White wood table with vibrant foods, red soup, orange soup, mashed potatoes surrounded by vegetables

Meal Plan Created By: Amanda Kostro Miller

Adding variety to your diet is a great way to support a healthy lifestyle. Trying new foods can help you get more nutrients and may help you eat a more balanced diet.1,2 Plus, it’s just plain fun to break out of your rut and try new things. So, if you’re sick of eating the same thing day in and day out, we’ve got you covered. To help you add variety into your diet and experiment with more nutrient-dense foods, we’re celebrating 12 months of healthy eating. Each month, we’re featuring a new twist on good-for-you foods. Not only will you receive a new mouthwatering challenge, but you’ll also find a free, weeklong meal plan created by a Registered Dietician to help you turn ambition into reality.

Related: 5 Ways To Meal Plan Smarter

This month, we’re featuring heart-healthy 3-5 ingredient meals. We know that simplicity is key when it comes to making healthy eating approachable. With fewer ingredients, you can cut down on prep time while still experiencing the benefits of home-cooked meals.

Download The Printable Meal Plan 

Benefits Of 3-5 Ingredient Meals

Decrease Prep Time

Since the 1960s, Americans have shifted towards prepared foods, dining out, and fast food.3,4 One of the most often-cited barriers preventing people from preparing home-cooked meals is lack of time.5,6,7 Focusing on making meals with just a few ingredients can help you create nutritious meals without spending hours in the kitchen. Your prep time will decrease since you’re not chopping, measuring, or mixing dozens of components. Plus, you’ll also save time in the grocery store since your list will be shorter.

Related: 6 Easy Food Swaps To Be More Heart-healthy

Saves Money

Dining out, buying fast food, or purchasing lots of prepared meals can add up. People who cook at home tend to spend less money on food overall, and limiting ingredients to just 3-5 per meal can add up to even more savings.8 Since you have fewer ingredients to buy, you’ll save at the grocery store. Once you get home, the savings continue - with fewer ingredients to work with, there’s less food that can go to waste, helping you ensure you only buy what you will eat.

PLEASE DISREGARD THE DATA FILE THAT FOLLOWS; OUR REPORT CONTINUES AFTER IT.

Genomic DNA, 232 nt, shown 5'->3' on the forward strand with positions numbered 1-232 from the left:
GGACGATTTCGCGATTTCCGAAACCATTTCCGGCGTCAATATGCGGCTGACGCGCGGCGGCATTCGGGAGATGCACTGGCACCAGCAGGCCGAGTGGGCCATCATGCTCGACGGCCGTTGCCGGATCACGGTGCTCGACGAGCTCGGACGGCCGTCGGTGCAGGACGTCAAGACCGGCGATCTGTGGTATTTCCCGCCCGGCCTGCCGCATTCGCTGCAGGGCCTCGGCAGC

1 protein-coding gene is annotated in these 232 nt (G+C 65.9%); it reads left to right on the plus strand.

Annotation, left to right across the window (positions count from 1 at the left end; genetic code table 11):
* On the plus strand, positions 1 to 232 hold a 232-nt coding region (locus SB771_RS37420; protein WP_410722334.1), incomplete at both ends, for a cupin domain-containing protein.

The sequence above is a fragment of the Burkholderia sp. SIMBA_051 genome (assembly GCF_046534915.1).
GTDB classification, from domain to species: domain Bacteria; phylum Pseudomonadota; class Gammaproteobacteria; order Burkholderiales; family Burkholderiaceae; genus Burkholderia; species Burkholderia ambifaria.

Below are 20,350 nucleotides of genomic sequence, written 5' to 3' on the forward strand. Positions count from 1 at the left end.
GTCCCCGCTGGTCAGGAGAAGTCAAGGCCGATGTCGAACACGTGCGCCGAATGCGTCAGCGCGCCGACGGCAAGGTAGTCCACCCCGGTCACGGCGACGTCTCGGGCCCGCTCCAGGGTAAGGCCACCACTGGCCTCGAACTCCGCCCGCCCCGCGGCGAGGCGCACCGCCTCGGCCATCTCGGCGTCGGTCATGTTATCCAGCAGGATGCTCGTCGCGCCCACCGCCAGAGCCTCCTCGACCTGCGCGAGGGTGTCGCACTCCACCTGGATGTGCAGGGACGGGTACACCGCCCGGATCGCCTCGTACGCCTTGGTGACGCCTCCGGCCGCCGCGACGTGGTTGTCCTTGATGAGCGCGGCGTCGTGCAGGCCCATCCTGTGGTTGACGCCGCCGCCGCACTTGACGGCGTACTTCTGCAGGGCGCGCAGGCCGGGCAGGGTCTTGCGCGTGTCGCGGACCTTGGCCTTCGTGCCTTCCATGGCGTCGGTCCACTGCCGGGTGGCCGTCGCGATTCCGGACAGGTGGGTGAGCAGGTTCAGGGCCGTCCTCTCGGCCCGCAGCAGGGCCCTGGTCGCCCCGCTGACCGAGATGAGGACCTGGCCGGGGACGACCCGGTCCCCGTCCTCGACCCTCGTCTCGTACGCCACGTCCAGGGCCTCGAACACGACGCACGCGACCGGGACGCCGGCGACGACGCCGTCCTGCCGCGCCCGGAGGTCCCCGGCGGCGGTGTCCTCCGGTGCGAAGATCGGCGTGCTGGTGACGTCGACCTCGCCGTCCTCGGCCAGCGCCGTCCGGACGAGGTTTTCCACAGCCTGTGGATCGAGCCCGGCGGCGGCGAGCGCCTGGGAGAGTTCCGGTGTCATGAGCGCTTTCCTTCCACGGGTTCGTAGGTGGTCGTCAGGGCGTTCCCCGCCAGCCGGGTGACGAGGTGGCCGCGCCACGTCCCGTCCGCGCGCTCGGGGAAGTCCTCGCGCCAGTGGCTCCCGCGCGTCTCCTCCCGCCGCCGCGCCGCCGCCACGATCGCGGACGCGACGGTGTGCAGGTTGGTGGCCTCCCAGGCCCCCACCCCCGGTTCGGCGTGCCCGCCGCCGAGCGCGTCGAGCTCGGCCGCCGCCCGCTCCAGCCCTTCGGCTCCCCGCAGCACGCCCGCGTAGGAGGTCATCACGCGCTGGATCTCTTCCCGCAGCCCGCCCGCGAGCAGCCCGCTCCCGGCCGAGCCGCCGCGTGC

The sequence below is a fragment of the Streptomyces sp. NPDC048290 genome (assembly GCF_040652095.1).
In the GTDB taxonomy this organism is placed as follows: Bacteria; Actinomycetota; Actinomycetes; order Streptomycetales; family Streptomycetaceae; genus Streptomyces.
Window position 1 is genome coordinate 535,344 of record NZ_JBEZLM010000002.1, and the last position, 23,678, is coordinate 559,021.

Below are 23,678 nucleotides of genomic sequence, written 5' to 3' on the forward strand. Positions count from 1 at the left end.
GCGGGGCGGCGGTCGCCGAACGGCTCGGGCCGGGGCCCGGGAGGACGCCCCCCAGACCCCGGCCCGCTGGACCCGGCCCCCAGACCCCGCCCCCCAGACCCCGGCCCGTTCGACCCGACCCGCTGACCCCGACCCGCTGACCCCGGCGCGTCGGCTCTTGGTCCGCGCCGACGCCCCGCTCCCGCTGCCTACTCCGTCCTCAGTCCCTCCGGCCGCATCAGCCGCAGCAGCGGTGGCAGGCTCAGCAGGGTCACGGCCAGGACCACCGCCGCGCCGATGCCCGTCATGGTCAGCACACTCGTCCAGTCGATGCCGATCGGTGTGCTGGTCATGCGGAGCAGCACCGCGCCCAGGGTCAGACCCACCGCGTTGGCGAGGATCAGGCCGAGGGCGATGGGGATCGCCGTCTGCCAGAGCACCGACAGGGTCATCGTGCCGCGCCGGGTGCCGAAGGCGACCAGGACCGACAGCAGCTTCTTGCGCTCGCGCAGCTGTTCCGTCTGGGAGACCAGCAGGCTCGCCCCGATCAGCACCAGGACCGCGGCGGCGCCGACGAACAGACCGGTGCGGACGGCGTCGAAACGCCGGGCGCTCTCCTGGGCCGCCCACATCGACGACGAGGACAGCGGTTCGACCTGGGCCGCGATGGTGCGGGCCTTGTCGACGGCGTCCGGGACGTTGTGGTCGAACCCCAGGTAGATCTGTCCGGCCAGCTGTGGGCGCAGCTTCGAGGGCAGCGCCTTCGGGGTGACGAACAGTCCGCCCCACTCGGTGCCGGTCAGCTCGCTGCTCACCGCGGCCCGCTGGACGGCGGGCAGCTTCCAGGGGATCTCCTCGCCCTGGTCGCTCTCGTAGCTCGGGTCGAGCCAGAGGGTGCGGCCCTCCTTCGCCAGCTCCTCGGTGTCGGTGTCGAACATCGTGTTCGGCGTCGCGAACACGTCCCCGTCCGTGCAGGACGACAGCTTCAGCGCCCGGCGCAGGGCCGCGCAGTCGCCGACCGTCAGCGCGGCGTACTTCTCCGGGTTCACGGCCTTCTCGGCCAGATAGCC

Experience The Health Benefits of Home Cooked Meals

Research shows that individuals who eat more home-cooked meals tend to eat higher-quality food, consume less calories overall, and tend to gain less weight over time than those who regularly eat out or eat prepared meals.8

Healthy Recipes For 3-5 Ingredient Meals

Looking for simple, heart-healthy recipes you can cook at home? We partnered with a registered dietician to bring you a full week’s worth of breakfasts, lunches, dinners, and snacks. Each meal has no more than 5 good-for-you components and mouth-watering flavors. From a breakfast casserole to a slow cooker veggie pot pie and everything in between, this meal plan may become your new go-to!

Want even more heart-healthy recipes? Download our cookbook with 12 ideas for quick, healthy dinners!

Ron Martin

Director of Marketing

Ron Martin is the Director of Marketing at Kaneka Ubiquinol. Ron’s dedication to lifelong learning and belief that “one cannot know too much” inspired a decades-long career centered around educating the public about health.

References

https://health.clevelandclinic.org/eating-the-same-thing-every-day-4-reasons-to-increase-variety/
https://time.com/3675098/healthy-diet-plans-variety/
Guthrie J, Lin B, Frazao E. Role of Food Prepared Away from Home in the American Diet, 1977–78 versus 1994–96: Changes and Consequences. J Nutr Educ Behav. 2002;34:140–150. doi: 10.1016/S1499-4046(06)60083-3.
French S, Harnack L, Jeffery R. Fast food restaurant use among women in the Pound of Prevention study: dietary, behavioral and demographic correlates. Int J Obes Relat Metab Disord. 2000;24:1353–1359. doi: 10.1038/sj.ijo.0801429.
Larson NI, Perry CL, Story M, Neumark-Sztainer D. Food preparation by young adults is associated with better diet quality. J Am Diet Assoc. 2006;106:2001–2007. doi: 10.1016/j.jada.2006.09.008.
Asp E. Factors affecting food decisions made by individual consumers. Food Policy. 1999;24:287–294. doi: 10.1016/S0306-9192(99)00024-X.
Share our Strength. It's Dinnertime: A Report on Low-Income Families' Efforts on Plan, Shop for and Cook Healthy. Share our Strength's Cooking Matters. 2012. pp. 1–54. (Insight A)
Wolfson JA, Bleich SN. Is cooking at home associated with better diet quality or weight-loss intention? Public Health Nutr. 2015;18:1397-1406.

This article is for general educational purposes only and is not intended to be used as or substituted for medical advice.  Always seek the advice of your physician or qualified health care provider with any questions about your health or a medical condition.  Never disregard or delay seeking medical advice because of something you have read on the internet.